The initial force traveled at 500 metres a second and was powerful enough to perforate eardrums and hemorrhage the lungs of Pike's soldiers who were massed outside the Fort waiting for the official surrender. Large rocks, twisted metal, and pieces of timber rained down for up to 30 seconds after the initial explosion.
25 people were killed - including Zebulon Pike - and 200 more were seriously wounded. The heavy damage inflicted on the invading troops was partially down to luck: the door of the magazine faced the American troops, directing the brunt of the blast their way. In contrast, some men in the abandoned government house a short step away were largely unscathed.
When the dust settled the remaining Americans were free to move in to the York where the remaining citizens were "standing in the street like a parcel of sheep." Over the coming weeks the town would be torched and looted. Particular attention was paid to the home of James Givins, the leader of the native troops.
Fighting beside indigenous people was considered serious misconduct in the U.S..
One of the most symbolic items looted was the King's Royal Standard - a flag flown during the visit of important royal representatives. To date the item, currently stored at the Royal Naval Academy in Anapolis, Maryland, is the only Royal Standard captured during battle that has never been recovered.
In Explosion 1812, the narrator tells the story of a Mrs. Powell who returned to find her house being looted. When questioned, the solider identified himself as being born on the farm her father owned in the northeast United States. The incident underscored how many of the Americans and new Canadians were from the same stock.
Among the other buildings lost in the raid included the town's printing press and Legislative Assembly building located on Front Street between today's Berkeley and Parliament streets (hence the name of the latter.)
The Americans would eventually retreat of their own volition to take up positions closer to Niagara and continue to battle for control of the area. Victory for Britian in the Napoleonic Wars in 1814 turned the tide of war back in favour of the Redcoats - 4,000 re-mustered troops would later invade Washington, D.C. and torch the White House in revenge for the burning of York.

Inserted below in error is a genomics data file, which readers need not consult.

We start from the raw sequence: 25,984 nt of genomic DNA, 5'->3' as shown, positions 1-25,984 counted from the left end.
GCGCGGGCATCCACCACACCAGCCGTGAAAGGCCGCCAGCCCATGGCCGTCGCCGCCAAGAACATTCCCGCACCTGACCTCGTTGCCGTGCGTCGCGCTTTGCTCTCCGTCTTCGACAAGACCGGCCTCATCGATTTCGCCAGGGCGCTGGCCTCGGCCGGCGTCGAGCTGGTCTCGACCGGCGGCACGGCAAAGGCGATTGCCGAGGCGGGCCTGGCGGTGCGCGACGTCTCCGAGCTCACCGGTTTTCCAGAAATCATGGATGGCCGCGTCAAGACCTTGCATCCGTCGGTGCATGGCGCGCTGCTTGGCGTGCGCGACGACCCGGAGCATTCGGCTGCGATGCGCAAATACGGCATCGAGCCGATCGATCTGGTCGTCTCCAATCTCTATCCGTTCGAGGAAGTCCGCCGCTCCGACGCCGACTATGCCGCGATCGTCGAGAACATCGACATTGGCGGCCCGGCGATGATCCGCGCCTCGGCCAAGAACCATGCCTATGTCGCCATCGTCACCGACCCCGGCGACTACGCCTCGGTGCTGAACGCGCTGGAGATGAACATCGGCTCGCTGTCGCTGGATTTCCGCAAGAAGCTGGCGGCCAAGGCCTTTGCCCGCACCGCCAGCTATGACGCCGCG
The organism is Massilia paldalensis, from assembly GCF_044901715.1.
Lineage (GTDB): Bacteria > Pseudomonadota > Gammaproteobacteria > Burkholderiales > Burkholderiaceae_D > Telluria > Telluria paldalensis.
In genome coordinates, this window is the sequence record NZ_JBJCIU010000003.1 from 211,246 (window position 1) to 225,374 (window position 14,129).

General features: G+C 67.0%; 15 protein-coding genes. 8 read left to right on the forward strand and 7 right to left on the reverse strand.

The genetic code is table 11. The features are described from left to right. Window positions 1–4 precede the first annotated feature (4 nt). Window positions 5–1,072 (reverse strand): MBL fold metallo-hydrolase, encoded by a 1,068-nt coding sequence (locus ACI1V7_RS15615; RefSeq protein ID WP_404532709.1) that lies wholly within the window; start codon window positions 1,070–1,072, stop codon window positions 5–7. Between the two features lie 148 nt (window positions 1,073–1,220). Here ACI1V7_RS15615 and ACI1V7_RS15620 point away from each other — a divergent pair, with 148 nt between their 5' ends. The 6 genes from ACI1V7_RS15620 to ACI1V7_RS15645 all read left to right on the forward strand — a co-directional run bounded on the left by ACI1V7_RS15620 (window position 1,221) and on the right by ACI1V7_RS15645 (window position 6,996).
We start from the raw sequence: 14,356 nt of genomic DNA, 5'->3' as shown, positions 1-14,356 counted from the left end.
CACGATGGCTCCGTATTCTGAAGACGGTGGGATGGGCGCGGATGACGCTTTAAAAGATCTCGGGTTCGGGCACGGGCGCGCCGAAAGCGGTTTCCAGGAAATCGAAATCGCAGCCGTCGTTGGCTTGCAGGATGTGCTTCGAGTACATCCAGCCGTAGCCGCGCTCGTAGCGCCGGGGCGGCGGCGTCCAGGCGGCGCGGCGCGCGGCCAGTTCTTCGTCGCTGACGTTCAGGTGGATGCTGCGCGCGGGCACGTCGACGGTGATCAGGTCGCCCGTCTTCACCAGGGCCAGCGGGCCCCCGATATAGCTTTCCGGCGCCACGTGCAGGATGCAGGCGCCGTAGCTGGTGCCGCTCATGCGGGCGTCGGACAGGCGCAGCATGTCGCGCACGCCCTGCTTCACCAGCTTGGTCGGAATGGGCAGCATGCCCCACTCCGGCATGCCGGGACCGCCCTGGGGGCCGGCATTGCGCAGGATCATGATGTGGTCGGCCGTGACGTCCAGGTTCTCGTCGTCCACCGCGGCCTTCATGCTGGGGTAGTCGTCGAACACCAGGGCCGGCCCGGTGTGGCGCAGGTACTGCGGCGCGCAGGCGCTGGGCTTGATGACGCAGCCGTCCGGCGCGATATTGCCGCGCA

Back in Toronto, the site of the magazine was located by excavation teams west of Bathurst Street and just north of the Gardiner Expressway. The gigantic crater, marked on the lead image with a "D," was filled in with debris from the fire damaged buildings and built into the ramparts of the new fort.
Twisted metal was found 200 metres away in the Garrison's parking lot.
While it's difficult to easily estimate the precise power of the grand magazine explosion, it was easily one of the most powerful blasts in North America until the Halifax Explosion more than 100 years later.
To commemorate the Battle of York, Prince Philip is visiting Toronto this weekend to present a new ceremonial flag to the Royal Canadian Regiment's 3rd Battalion. There'll be a number of events running all day, including a parade through the city of more 1,500 sailors and soldiers and a parachute display. Head out and commemorate a key moment in the creation of our city.
Chris Bateman is a staff writer at blogTO. Follow him on Twitter at @chrisbateman.
Image: "1816 Nicolls & Duberger Plan of the Fort at York Upper Canada;" "Part of York, Upper Canada" by Elizabeth Frances Hale, 1804; "Sketch of the ground in advance of and including York, Upper Canada" by Geo. Williams, 1813;" "York Barracks, Lake Ontario, May 13 1804" Lieut. Sempronius Stretton, 1804; "The death of U.S. General Pike at the battle of York, 27 April 1813," engraving;